Normally, IRAs cannot be transferred without a tax liability when transferred to charity during life. However, a qualified charitable distribution (QCD) allows for non-taxable transfers of IRA assets to a public charity during the account owner’s lifetime. When planning for distributions during their lifetime years, those who are 70½ or older and also want to make charitable gifts can use a traditional IRA to take advantage of QCD (also referred to as a Charitable IRA rollover) to donate IRA funds to charities and, when applicable, also meet their annual required minimum distributions.
QCDs are direct payments to public charities allowing traditional IRA account owners (and inherited IRA owners and certain SEP and SIMPLE plans — but not other retirement plan account owners) to make a direct transfer to a public charity without having to be taxed on the distributions of up to $100,000 of the annually. The amount distributed to charity also qualifies for the annual required minimum distribution now effective at age 72, (as mandated under the SECURE Act). To note, QCDs are still available to taxpayers beginning at age 70½, regardless of the RMD beginning date, but the tax benefits of a QCD are limited if a taxpayer makes contributions to their IRA.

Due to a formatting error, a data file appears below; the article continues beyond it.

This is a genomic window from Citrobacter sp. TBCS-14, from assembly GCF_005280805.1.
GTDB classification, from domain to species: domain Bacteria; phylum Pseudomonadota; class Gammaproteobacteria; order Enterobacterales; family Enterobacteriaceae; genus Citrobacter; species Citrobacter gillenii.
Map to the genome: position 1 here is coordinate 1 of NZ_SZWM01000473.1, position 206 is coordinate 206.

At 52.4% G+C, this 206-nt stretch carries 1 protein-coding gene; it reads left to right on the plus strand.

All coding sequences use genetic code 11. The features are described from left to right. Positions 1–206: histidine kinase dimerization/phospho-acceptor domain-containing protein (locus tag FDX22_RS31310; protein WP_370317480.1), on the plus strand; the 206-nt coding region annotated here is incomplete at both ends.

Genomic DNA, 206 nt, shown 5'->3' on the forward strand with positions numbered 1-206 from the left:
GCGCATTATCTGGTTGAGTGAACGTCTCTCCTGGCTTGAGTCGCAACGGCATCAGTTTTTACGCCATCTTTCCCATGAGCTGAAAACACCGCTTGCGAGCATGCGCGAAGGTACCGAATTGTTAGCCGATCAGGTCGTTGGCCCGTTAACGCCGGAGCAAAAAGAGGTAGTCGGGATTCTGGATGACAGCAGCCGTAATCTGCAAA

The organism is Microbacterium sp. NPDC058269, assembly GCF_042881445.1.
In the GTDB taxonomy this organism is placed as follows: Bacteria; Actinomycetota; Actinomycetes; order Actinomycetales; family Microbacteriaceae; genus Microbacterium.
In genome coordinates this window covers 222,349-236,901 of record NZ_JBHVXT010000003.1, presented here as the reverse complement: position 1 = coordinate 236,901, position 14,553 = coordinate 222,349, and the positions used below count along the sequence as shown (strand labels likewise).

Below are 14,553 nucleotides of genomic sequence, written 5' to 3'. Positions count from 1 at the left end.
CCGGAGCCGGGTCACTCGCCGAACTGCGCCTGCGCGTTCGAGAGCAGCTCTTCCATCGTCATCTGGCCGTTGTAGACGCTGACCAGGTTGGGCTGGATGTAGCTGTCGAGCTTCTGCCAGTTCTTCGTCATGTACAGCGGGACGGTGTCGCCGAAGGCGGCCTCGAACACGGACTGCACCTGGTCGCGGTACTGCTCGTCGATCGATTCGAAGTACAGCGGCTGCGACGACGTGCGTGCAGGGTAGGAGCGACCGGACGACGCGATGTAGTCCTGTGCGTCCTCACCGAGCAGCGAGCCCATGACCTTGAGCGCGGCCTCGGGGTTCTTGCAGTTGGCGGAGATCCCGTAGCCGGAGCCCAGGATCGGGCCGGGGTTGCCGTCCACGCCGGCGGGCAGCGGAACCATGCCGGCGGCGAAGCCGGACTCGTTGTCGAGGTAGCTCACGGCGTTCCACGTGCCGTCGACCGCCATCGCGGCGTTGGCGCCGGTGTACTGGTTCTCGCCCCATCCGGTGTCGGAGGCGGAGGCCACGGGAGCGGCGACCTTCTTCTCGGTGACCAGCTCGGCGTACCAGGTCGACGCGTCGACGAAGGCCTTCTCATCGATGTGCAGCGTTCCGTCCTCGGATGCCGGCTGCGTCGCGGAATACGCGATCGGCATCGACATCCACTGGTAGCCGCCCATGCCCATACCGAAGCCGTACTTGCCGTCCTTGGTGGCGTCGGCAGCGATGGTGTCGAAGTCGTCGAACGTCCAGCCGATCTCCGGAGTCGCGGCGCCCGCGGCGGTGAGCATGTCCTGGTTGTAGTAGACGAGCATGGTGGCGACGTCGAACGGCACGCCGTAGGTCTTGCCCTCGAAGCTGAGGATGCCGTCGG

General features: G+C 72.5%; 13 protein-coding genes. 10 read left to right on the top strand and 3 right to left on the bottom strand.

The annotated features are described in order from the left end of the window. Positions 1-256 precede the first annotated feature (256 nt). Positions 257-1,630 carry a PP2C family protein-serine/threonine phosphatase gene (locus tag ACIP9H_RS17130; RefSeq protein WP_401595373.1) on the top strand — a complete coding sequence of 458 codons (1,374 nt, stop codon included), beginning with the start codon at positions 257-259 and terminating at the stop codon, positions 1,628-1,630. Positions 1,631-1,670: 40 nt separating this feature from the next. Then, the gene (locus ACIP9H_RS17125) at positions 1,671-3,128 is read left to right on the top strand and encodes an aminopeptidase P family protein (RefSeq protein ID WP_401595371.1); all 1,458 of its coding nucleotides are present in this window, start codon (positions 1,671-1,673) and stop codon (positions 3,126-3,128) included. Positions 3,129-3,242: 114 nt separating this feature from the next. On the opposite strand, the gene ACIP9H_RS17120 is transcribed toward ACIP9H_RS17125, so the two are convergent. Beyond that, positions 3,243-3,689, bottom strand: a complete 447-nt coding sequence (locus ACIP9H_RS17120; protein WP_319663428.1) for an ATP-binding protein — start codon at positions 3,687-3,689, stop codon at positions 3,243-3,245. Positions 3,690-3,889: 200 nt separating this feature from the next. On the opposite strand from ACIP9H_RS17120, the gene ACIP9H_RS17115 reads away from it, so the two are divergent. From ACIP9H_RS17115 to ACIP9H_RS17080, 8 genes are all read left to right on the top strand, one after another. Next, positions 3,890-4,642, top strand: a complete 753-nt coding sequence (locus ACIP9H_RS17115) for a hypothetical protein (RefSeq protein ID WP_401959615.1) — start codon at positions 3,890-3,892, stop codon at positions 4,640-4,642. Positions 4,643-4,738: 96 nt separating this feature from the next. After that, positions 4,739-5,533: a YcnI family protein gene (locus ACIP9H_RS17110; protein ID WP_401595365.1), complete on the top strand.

Finally, for those whose charitable giving plans include donor-advised funds and charitable foundations, there are a couple of things to keep in mind. Though certain tax-deferred assets, such as IRAs and other retirement plan assets, cannot be donated to either a donor advised fund or private foundations free of taxes during life, those entities can be named as beneficiaries from a retirement plan at death. In fact, using non-Roth retirement funds as a source for charitable bequests is a tax-effective estate planning strategy.
When investors review both using taxable and retirement plan assets to meet their goals, they can begin to identify favorable solutions for managing their taxes. The importance of knowing how to position individual assets now and in the future will enable them to make better decisions for both taxable and tax-deferred assets to improve results.
The views expressed within this article are those of the author only and not those of BNY Mellon or any of its subsidiaries or affiliates. The information discussed herein may not be applicable to or appropriate for every investor and should be used only after consultation with professionals who have reviewed your specific situation.